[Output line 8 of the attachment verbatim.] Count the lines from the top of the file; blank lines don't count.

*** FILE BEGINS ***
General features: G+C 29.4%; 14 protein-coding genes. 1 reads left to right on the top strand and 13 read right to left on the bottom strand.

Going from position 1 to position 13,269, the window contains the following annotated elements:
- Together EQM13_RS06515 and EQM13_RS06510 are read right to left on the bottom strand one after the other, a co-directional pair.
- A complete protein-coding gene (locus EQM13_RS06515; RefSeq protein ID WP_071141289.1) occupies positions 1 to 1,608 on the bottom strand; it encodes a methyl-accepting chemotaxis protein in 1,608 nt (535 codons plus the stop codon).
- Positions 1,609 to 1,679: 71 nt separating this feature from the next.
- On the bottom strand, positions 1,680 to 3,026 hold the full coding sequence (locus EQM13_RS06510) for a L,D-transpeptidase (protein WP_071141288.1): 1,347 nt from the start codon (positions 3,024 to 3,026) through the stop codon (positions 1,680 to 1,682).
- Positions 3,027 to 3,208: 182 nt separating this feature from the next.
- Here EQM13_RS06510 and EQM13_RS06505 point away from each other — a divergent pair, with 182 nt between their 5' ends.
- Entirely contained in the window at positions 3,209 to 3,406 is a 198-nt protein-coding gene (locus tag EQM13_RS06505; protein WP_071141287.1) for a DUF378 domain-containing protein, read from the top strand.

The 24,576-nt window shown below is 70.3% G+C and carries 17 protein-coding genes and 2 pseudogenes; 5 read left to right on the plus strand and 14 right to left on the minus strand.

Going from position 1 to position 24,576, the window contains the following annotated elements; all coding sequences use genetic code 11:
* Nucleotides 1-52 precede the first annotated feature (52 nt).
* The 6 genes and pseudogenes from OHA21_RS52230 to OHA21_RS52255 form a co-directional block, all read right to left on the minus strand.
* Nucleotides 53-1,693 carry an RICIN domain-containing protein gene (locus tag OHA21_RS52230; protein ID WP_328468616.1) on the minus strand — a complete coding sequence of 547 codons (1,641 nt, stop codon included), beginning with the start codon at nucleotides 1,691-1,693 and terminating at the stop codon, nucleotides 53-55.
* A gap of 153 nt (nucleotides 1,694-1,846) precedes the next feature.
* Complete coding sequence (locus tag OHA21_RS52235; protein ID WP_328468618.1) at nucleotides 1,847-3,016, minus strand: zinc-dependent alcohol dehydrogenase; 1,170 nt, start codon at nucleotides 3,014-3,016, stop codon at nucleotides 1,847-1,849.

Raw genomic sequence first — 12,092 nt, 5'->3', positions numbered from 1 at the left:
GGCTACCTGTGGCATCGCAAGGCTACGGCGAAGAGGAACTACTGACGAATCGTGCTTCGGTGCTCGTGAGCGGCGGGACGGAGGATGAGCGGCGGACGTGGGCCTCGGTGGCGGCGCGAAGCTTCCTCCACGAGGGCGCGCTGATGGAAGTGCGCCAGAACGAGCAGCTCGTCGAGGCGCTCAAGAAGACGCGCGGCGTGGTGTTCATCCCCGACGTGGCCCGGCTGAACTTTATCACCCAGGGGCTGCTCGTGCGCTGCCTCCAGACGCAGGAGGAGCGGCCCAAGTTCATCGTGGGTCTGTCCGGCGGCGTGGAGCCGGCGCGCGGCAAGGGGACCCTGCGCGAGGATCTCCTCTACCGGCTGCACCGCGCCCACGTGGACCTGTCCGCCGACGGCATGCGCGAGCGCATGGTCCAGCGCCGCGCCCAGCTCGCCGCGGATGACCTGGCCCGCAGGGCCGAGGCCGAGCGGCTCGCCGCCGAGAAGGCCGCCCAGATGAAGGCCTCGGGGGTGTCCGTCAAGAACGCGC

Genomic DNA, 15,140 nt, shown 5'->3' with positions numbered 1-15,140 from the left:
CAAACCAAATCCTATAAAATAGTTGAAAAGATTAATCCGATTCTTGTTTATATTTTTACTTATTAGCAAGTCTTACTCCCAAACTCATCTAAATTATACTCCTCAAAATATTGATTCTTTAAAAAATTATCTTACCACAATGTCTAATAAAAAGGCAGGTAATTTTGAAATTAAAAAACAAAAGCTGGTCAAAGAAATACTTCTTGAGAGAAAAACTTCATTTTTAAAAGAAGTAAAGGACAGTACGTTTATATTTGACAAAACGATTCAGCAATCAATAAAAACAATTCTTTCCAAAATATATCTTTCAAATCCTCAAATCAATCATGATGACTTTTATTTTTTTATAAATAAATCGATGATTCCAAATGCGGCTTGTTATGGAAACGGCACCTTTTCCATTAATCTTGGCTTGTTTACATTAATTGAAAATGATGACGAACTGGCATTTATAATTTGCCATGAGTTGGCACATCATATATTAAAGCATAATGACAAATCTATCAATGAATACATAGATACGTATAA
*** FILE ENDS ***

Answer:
- Here EQM13_RS06510 and EQM13_RS06505 point away from each other — a divergent pair, with 182 nt between their 5' ends.